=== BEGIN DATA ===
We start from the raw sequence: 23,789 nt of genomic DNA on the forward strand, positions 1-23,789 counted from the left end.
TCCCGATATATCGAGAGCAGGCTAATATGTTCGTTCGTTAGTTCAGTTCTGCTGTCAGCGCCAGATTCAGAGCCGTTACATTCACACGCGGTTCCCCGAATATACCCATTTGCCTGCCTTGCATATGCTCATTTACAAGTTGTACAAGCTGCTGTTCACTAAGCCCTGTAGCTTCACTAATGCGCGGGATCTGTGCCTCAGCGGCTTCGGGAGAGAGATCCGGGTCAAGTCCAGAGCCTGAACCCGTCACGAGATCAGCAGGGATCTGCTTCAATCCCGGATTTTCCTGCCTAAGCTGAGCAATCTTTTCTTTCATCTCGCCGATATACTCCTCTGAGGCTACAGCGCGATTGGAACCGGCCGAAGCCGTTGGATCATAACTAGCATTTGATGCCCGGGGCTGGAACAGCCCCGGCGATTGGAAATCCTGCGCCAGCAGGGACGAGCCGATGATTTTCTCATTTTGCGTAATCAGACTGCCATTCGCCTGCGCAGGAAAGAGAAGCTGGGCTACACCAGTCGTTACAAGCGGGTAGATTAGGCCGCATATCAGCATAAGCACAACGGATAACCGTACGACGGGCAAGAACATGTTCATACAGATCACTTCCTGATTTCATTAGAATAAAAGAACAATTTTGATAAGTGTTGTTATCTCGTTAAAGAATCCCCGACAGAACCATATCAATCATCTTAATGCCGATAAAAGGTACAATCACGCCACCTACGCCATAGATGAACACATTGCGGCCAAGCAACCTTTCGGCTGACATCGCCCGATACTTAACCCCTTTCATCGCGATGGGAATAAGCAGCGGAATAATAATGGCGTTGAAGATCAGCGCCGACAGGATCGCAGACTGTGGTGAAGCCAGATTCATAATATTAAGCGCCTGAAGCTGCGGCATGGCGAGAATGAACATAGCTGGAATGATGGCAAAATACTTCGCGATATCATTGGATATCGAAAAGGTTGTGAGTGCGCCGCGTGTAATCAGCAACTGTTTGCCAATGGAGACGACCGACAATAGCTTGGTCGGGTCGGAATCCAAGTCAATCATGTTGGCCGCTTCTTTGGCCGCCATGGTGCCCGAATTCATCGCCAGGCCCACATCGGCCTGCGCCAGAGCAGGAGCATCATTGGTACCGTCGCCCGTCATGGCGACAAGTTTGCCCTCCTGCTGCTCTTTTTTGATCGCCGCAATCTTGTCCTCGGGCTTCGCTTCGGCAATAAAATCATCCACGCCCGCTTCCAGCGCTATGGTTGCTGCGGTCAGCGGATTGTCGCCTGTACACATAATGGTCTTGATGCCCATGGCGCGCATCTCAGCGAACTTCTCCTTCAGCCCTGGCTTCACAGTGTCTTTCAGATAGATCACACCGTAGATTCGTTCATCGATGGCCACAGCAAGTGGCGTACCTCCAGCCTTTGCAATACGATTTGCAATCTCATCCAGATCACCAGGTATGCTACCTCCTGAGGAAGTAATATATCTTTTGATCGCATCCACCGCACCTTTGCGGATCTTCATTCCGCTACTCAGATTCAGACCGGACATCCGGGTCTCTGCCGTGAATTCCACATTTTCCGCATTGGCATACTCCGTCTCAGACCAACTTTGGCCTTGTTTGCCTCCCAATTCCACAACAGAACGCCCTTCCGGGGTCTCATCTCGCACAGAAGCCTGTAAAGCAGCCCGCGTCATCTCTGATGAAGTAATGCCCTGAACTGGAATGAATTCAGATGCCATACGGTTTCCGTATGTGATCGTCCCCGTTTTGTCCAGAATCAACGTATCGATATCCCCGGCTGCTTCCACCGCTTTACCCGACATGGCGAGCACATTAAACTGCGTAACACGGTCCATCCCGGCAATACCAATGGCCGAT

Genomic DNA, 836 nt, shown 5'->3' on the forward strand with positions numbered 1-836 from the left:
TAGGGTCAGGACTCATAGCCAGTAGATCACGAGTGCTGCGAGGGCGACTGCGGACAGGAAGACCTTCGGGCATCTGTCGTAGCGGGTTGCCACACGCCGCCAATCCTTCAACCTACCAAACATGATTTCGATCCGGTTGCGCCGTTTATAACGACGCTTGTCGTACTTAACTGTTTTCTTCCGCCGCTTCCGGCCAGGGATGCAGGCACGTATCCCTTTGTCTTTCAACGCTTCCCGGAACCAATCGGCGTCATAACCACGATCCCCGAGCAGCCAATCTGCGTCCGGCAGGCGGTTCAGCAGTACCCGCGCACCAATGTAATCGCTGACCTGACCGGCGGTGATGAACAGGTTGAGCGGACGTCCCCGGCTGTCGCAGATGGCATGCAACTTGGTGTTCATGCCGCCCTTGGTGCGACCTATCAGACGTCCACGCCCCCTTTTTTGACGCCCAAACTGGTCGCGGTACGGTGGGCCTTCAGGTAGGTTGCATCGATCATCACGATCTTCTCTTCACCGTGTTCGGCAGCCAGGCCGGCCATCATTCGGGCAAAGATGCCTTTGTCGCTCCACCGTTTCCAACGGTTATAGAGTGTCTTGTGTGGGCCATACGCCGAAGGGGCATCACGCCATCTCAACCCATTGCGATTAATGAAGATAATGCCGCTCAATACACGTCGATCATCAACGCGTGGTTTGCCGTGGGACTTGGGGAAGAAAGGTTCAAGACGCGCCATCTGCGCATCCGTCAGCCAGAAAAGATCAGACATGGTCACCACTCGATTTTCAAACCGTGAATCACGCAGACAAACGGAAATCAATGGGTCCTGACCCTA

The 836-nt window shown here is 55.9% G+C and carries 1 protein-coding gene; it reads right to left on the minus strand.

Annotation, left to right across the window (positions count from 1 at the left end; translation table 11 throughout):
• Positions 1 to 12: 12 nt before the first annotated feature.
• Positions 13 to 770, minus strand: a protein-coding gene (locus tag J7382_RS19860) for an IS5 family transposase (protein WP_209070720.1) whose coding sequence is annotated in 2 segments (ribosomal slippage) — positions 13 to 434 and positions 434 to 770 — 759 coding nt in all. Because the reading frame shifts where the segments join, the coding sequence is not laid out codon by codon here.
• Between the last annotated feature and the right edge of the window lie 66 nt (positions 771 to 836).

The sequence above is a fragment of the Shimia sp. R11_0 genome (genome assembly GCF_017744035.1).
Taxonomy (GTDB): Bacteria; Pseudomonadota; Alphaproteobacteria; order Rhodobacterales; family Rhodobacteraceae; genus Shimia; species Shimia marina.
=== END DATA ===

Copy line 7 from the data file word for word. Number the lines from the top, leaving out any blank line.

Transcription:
• Positions 1 to 12: 12 nt before the first annotated feature.